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School's out, and a lot of parents are getting through the long summer days with extra helpings of digital devices.

How should we feel about that?

Police in Baton Rouge say they have arrested three people who stole guns with the goal of killing police officers. They are still looking for a fourth suspect in the alleged plot, NPR's Greg Allen reports.

"Police say the thefts were at a Baton Rouge pawn shop early Saturday morning," Greg says. "One person was arrested at the scene. Since then, two others have been arrested and six of the eight stolen handguns have been recovered. Police are still looking for one other man."

A 13-year-old boy is among those arrested, Greg says.

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America's Facebook Generation Is Reading Strong

Oct 23, 2012
Originally published on October 23, 2012 5:53 am

In what may come as a pleasant surprise to people who fear the Facebook generation has given up on reading — or, at least, reading anything longer than 140 characters — a new report from the Pew Research Center's Internet and American Life Project reveals the prominent role of books, libraries and technology in the lives of young readers, ages 16 to 29. Kathryn Zickuhr, the study's main author, joins NPR's David Greene to discuss the results.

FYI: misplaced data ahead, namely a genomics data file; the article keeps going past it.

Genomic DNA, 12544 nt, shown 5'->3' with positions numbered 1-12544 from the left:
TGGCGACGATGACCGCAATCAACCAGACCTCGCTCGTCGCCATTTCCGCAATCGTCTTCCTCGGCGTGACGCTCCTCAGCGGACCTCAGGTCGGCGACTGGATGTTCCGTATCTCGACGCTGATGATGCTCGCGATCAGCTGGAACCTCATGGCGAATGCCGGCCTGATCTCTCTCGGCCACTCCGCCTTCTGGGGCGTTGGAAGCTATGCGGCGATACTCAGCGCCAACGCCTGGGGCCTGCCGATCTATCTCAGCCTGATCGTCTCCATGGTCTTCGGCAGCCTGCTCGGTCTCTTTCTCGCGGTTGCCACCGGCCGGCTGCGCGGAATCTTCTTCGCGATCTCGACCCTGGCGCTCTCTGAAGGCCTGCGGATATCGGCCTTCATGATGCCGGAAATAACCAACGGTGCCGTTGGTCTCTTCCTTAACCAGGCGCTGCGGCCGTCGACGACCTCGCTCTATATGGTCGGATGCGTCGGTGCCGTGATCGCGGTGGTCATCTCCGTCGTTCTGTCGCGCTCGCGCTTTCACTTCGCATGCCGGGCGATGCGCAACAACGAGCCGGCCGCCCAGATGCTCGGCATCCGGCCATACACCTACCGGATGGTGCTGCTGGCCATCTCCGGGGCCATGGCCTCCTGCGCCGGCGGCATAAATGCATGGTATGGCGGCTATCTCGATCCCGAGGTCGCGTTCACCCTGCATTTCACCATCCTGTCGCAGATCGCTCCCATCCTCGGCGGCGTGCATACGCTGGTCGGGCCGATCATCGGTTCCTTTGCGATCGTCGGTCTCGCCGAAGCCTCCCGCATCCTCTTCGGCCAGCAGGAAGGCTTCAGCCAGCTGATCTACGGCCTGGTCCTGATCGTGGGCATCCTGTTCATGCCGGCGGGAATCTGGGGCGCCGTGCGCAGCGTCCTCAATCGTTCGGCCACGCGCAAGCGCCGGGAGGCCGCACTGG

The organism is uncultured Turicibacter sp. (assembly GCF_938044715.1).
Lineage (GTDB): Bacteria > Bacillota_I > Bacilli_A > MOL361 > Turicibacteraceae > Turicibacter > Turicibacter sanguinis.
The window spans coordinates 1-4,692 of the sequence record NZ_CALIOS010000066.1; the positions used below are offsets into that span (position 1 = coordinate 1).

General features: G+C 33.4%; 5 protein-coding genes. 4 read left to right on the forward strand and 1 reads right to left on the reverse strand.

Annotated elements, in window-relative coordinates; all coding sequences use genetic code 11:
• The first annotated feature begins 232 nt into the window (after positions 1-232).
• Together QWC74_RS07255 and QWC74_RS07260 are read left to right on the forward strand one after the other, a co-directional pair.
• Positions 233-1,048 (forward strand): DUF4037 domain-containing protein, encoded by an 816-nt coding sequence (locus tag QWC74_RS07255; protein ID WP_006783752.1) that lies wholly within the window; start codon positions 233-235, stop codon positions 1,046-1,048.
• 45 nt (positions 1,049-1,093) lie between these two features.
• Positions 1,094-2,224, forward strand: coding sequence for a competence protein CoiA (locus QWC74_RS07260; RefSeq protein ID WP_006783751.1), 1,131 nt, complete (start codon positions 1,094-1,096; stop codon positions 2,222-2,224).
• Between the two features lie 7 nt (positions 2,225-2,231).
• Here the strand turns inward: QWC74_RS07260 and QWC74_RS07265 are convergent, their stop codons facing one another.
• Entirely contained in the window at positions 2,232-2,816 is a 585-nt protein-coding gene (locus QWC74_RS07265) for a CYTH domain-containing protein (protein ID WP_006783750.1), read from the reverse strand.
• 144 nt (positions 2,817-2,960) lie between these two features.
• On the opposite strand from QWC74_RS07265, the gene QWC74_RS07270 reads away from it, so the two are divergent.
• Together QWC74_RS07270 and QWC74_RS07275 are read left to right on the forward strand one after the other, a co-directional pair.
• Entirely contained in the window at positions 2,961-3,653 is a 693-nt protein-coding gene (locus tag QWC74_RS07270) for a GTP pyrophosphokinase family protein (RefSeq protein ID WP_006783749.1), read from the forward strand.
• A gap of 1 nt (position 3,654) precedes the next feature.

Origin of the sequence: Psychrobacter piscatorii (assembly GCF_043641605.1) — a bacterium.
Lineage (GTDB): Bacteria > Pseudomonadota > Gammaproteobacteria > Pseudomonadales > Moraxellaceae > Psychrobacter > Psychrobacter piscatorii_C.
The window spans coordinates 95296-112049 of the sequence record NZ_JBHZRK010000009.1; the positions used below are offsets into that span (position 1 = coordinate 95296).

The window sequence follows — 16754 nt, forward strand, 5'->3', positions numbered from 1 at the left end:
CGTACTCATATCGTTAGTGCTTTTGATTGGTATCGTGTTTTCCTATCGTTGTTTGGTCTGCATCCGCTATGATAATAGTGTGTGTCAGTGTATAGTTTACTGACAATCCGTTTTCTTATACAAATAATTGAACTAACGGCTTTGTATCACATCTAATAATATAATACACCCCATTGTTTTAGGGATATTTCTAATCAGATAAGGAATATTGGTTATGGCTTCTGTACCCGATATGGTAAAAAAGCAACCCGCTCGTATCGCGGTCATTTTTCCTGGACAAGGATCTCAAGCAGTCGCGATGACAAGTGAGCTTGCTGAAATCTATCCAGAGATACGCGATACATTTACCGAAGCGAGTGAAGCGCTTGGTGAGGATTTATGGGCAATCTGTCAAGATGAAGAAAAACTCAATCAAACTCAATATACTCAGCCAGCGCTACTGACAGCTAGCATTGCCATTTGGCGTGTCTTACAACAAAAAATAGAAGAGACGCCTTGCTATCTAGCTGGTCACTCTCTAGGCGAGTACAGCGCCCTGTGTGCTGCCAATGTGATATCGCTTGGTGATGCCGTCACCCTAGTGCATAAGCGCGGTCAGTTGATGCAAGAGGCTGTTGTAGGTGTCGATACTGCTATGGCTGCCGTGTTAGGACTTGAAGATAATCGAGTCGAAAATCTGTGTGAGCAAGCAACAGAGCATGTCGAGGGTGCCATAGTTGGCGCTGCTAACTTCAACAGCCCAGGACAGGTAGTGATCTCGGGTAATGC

Interview Highlights

On the reading habits of young Americans

"We found that about 8 in 10 Americans under the age of 30 have read a book in the past year. And that's compared to about 7 in 10 adults in general, American adults. So, they're reading — they're more likely to read, and they're also a little more likely to be using their library."

On the use of e-books among young readers

"We heard from e-book readers in general [that] they don't want e-books to replace print books. They see them as part of the same general ecosystem; e-books supplement their general reading habits. And we heard from a lot of younger e-book readers about how e-books just fit into their lives — how they can read when they're waiting in line for class, or waiting in line for lunch. One reader in particular told us that when he has a book that he loves, he wants to be able to access it in any format. So with the Harry Potter series and the [Song of Ice and Fire] series, he's actually bought all of those books as print books and as e-books, just because they matter that much to him ...

"We haven't seen for younger readers that e-books are massively replacing print books. That might happen in the future, but right now we're just seeing them sort of as a more convenient supplement."

On the changing role of libraries for young readers

"We found that [younger people are] very interested in the idea of preloaded e-readers — being able to check out an e-reader at a library that already has some popular titles on it. And a lot of libraries are really looking at how they can engage with this younger age group, especially with Americans in their teens and early 20s. And so a lot of libraries are looking at ways to sort of give them their own space in the libraries, have activities just for them. Some libraries even have diner-style booths for the teens where they can just socialize and hang out, and so that they can think of the library as a space of their own."